On the background are the texts from the play "Deirdre" (1907) by William Yeats.

Denominations in numerals are in top right and lower left corners. In words, vertically, on the left side.

Revers:

20 Pounds 1987

The Blasket Islands (Na Blascaodaí in Irish - etymology uncertain: it may come from the Norse word "brasker", meaning "a dangerous place") are a group of islands off the west coast of Ireland, forming part of County Kerry. They were inhabited until 1953 by a completely Irish-speaking population, and today are part of the Gaeltacht. The inhabitants were evacuated to the mainland on 17 November 1953. Many of the descendants currently live in Springfield, Massachusetts, and some former residents still live on the Dingle Peninsula, within sight of their former home.

The tiny islands off the west coast of Ireland fascinated writers and artists. For some, like W.B. Yeats, they epitomized pride, solitude and a sense of estrangement. For others, such as J.M. Synge, they provided the example of a commune in which life was reduced to its fundamentals - mankind pitted against nature.

The islanders were the subject of much anthropological and linguistic study around the end of the 19th and beginning of the XX centuries particularly from writers and linguists such as Robin Flower, George Derwent Thomson and Kenneth H. Jackson. Thanks to their encouragement and that of others, a number of books were written by islanders that record much of the islands' traditions and way of life. These include An tOileánach (The Islandman) by Tomás Ó Criomhthain, Peig by Peig Sayers and Fiche Blian ag Fás (Twenty Years A-Growing) by Muiris Ó Súilleabháin.

On the background are the texts from the poem An t-Oileánach (The Islandman) by Tomás Ó Criomhthain.

Tomás Ó Criomhthain (anglicised as Tomas O'Crohan or Thomas O'Crohan, 1856-1937) was a native of the Irish-speaking Great Blasket Island 3 kilometres (1.9 mi) off the coast of County Kerry in Ireland. He wrote two books, Allagar na h-Inise (Island Cross-Talk) written over the period 1918-23 and published in 1928, and An t-Oileánach (The Islandman), completed in 1923 and published in 1929. Both have been translated into English.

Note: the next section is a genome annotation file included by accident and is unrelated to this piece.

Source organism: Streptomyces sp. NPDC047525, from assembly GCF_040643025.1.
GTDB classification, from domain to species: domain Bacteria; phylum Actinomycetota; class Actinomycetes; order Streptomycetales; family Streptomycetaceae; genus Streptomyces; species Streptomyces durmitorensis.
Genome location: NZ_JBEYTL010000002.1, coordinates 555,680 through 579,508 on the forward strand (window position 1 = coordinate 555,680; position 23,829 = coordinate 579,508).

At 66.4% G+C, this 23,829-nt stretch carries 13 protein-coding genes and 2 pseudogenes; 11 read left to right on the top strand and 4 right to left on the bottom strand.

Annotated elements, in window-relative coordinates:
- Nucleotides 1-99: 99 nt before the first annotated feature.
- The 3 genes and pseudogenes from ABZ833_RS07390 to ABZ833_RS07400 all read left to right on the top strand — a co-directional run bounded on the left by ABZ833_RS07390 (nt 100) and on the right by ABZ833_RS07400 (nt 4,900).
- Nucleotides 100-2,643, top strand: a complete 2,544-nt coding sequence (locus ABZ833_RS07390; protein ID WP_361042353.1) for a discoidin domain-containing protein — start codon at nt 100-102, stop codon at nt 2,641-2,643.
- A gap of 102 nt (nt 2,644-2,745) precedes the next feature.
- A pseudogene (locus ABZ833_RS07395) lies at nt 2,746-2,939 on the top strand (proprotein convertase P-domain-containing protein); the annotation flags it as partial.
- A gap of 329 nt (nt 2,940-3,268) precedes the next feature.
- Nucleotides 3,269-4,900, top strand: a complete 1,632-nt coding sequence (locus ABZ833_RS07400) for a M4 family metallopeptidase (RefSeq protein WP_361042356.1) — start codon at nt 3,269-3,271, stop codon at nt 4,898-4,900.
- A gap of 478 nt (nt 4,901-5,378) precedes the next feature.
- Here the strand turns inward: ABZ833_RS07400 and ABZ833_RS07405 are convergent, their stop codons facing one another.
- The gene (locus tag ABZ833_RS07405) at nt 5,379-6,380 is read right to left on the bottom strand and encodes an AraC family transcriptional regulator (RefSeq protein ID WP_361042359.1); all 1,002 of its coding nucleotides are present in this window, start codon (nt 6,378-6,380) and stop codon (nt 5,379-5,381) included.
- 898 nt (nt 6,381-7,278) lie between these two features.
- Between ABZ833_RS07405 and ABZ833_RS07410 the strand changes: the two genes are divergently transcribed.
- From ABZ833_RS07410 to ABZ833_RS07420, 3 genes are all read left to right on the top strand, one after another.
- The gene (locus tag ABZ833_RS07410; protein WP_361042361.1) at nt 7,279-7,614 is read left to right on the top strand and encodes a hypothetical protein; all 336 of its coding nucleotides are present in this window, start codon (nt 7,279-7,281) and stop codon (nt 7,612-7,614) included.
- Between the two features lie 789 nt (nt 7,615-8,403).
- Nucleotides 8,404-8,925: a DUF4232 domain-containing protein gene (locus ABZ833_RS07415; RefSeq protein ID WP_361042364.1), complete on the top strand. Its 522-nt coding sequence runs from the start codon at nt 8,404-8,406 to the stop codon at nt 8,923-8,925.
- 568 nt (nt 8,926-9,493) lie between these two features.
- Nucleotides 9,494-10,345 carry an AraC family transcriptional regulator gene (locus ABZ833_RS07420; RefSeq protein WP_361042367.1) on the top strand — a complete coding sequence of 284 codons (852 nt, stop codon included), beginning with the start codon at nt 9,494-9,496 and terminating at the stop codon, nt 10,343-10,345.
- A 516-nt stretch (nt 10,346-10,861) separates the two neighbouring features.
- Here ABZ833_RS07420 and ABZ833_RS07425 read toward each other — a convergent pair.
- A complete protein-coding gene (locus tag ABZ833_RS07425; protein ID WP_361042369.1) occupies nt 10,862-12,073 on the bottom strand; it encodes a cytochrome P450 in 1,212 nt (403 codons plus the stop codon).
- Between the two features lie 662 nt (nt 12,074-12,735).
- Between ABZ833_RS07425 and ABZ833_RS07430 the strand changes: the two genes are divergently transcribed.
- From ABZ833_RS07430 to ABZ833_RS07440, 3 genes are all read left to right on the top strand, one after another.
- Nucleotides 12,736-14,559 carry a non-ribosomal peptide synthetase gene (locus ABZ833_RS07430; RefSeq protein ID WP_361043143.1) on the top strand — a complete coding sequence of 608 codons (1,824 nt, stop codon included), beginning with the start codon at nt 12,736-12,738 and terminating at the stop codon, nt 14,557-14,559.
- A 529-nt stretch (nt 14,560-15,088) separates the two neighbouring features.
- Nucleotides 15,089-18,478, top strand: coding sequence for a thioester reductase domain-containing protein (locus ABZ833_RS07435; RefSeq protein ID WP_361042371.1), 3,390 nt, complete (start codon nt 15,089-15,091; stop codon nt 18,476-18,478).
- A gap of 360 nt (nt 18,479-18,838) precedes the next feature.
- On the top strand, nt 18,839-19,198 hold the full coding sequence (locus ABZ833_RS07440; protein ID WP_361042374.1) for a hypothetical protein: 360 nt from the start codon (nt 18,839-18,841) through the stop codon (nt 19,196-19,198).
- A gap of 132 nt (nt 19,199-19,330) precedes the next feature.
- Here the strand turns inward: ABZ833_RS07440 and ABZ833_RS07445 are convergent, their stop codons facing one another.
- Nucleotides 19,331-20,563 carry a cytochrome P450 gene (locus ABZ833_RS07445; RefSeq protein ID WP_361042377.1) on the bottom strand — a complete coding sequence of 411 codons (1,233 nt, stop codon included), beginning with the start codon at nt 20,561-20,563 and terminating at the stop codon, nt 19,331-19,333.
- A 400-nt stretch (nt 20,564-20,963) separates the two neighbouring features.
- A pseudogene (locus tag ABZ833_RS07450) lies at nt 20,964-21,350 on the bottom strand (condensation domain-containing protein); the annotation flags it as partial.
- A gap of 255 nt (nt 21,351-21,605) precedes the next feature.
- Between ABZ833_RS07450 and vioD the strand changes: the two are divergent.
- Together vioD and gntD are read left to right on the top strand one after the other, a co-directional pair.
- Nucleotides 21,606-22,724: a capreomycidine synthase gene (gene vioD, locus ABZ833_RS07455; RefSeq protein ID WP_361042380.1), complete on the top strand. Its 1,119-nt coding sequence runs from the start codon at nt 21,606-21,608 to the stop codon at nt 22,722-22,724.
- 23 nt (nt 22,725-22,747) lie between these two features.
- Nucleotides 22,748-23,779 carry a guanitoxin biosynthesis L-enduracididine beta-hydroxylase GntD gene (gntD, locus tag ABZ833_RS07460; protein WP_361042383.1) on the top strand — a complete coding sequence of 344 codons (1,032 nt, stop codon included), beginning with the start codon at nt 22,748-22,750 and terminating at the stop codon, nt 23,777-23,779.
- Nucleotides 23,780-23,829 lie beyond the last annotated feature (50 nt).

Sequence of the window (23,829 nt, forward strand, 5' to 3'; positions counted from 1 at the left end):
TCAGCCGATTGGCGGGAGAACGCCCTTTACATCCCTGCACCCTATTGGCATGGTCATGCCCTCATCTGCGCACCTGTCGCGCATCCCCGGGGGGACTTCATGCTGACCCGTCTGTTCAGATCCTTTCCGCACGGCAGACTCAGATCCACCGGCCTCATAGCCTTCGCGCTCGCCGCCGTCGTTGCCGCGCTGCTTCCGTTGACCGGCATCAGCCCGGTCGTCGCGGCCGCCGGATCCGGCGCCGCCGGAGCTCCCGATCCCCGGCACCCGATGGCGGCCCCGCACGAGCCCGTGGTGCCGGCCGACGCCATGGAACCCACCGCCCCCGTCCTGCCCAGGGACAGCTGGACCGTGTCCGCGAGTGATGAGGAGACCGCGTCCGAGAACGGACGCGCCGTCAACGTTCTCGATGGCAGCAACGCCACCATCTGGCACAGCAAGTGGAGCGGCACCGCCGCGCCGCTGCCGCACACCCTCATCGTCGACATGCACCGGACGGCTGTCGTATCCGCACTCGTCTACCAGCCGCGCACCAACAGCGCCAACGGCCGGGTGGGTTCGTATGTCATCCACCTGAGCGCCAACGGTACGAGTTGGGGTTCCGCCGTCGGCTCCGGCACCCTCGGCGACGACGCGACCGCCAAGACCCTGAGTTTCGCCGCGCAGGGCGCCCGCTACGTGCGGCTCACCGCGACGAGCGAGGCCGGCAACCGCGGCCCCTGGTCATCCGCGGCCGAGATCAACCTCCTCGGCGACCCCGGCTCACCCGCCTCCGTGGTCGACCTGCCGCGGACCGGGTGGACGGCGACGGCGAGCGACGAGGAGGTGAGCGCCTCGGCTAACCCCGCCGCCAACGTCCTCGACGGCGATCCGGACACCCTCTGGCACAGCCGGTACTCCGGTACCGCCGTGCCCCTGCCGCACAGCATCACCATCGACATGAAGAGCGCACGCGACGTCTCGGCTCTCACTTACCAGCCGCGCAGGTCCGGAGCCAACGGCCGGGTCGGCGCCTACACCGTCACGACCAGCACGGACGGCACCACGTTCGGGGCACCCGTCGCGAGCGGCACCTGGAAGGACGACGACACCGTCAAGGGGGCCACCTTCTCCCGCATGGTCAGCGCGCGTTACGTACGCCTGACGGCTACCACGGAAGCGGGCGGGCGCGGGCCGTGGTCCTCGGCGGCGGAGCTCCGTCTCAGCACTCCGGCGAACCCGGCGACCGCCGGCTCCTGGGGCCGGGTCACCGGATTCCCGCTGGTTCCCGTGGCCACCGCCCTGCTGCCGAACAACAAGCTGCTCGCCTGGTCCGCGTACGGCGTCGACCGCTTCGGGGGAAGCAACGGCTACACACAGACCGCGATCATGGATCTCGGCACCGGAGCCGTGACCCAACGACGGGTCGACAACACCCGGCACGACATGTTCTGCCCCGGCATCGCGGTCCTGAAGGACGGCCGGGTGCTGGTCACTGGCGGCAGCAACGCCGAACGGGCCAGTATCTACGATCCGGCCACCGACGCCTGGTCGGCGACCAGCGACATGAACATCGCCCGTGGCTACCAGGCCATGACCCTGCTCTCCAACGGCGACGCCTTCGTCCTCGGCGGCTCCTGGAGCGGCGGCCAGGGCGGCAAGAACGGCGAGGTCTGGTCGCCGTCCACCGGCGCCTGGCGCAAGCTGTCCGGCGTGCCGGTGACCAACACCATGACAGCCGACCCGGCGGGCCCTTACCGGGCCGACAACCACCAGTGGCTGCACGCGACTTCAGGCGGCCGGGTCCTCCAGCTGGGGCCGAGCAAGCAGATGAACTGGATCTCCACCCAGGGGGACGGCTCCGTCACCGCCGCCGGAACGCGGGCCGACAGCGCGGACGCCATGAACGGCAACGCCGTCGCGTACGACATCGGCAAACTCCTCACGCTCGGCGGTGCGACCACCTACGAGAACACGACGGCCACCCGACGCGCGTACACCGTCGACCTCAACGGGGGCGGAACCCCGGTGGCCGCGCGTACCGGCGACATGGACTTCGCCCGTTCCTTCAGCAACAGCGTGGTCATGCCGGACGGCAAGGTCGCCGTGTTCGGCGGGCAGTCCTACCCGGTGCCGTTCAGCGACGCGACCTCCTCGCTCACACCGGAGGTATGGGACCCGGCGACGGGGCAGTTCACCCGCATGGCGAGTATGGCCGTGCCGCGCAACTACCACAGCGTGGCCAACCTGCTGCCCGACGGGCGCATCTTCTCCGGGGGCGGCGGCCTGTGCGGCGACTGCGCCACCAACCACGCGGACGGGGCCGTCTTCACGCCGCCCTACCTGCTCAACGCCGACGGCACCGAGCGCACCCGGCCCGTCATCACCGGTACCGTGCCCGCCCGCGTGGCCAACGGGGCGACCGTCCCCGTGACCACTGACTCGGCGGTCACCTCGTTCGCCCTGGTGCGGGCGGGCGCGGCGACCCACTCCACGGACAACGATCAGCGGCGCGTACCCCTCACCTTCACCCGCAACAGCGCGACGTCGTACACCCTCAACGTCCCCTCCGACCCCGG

The text on background is in Gaelic language:

"Carraig í seo i lár na mara móire agus go lán mhinic tagann an fhairrge cháithteach lastuas di le fóirneart gaoithe ná beadh sé ar do chumas do cheann a chur amach ach oiread le coinín i n Inis Mhicileáin a fhanann i bpoll an fhaid a bhíonn fearthainn agus sáile amuich. Ba mhinic sinn ag dul chun fairrge ar mhochóirighe na maidine agus an uain oiriúnach a dhóthain agus fé dheire an lae do bhíodh na daoine istigh ’ár gcaoine le droch chló a bhíodh tagaithe ar an aimsir. Do bhíodh orainn bheith amuich istoidhche agus níl cur síos ar an annródh a leanann an sórt san seilge. Tugaim díogh ar na gnóthaí eile go léir di. Ba lán mhinic an fhairrge ag gabháil lastuas dinn, gan radharc againn ar thír ná ar thalamh oidhche mhór fhada fhuar mar seo ag comhrac na mara agus go lán-mhinic ar bheagán fagháltais ach ó uair go h-uaire ag tnúth le cabhair Dé. Do thagadh ár ndóthain de’n tseilg orainn go fada fánach insa tslí go mbíodh orainn na líonta a ghearradh agus iad a scaoileadh leis an muir. Oidhcheannta eile tar éis brácadh an mharbhaithe, agus na naomhóga bog lán de, agus ná féadfaí bualadh ar chalath ná ar thír ach tarrac ag dul anáirde go dtí an féar glas, stoirm aniar dtuaidh, na bainnc ag briseadh-chaithimís rith roimis an aimsir, cuid againn go Cuas Cromtha, cuid go Cuan Fionntrágha, cuid go dtí an Daingean.

Fágann na neithe sin nach comórtas sinn le daoine i mbailte móra agus lanntáin míne réidhe. Má bhí lochtaí beaga le cur ’ár leith uaireannta dob’ é an uair do bhíodh aon bhraon dighe eadrainn é. Do ghoilleadh an deoch orainn seachas cách toisc sinn do bheith suaidhte tnáithte do shíor ar an gcuma atá luaidhte agam, ar nós an chapaill, gan aon phioc de’n sánas ná de’n suaineas do shíor.